‘Love Actually’ Turns 20: Revisiting Its Incredible, Awful Greatness
21.11.2023 - 21:55
Stephen Rodrick In the years before Twitter was euthanized, I’d patiently wait for the onset of the holiday season, and the renewal in my feed of the great “Love Actually” Debate. Every year, the best and brightest of the world — middle management apparatchiks, underemployed magazine writers and hall of fame doomscrollers — would chime in, mostly on the nein side, and make their arguments with eloquence. My favorite was ‘You’re a fucking idiot.’ That one I heard a lot.
“Love Actually” turns 20 this month, and I thought it was time for a thorough revaluation. Was it still a glorious double-steak overstuffed Chipotle burrito of humanity, or would I now see it as they did — a foot-long Subway sandwich with way too many olives bought at a South Dakota gas station? So I watched the movie again this week. I was struck with an unearned epiphany, the kind that you find in a middlebrow holiday romantic comedy.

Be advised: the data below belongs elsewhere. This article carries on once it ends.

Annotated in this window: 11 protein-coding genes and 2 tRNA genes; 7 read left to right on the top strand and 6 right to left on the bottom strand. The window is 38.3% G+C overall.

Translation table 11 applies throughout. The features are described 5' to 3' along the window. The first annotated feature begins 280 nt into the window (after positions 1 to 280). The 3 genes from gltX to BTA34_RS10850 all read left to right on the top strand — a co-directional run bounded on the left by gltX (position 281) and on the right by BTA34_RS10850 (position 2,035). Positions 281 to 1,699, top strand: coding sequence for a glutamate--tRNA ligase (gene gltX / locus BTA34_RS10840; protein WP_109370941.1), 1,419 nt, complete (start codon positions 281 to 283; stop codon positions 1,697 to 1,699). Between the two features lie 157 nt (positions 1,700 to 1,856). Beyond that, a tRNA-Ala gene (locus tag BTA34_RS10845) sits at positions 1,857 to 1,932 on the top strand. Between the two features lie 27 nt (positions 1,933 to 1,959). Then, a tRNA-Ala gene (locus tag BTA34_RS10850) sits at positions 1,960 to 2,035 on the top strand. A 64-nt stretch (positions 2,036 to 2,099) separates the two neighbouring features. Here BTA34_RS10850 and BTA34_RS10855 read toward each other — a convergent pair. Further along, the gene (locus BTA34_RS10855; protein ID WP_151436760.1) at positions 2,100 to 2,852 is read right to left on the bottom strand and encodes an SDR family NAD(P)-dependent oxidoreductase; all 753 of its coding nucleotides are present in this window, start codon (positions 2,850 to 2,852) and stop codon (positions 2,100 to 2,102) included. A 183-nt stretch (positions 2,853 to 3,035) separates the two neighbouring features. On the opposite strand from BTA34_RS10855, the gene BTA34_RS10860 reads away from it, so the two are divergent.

Turns out, I was going about my defense of the movie in the wrong way. I was trying to argue the merits of the performances of Hugh Grant, Emma Thompson and Alan Rickman, the beauty of holiday-time London, and so on. I now realize the argument that can bring all of us together: “Love Actually” is amazing — and I’m paraphrasing Voltaire here — because everything about it is fucking nuts.
Think about it: You probably have some movie/record/performance that you love, but all your learned friends thought was rubbish. For me, it’s the Beach Boys’ “Surf Up” album, a sublime late-career effort that also features the tracks “Student Demonstration Time,” as bad as it sounds, and “Don’t Go Near the Water,” the corniest environmental song in all of Christendom. These are the two of the worst Beach Boys’ tracks ever recorded, and
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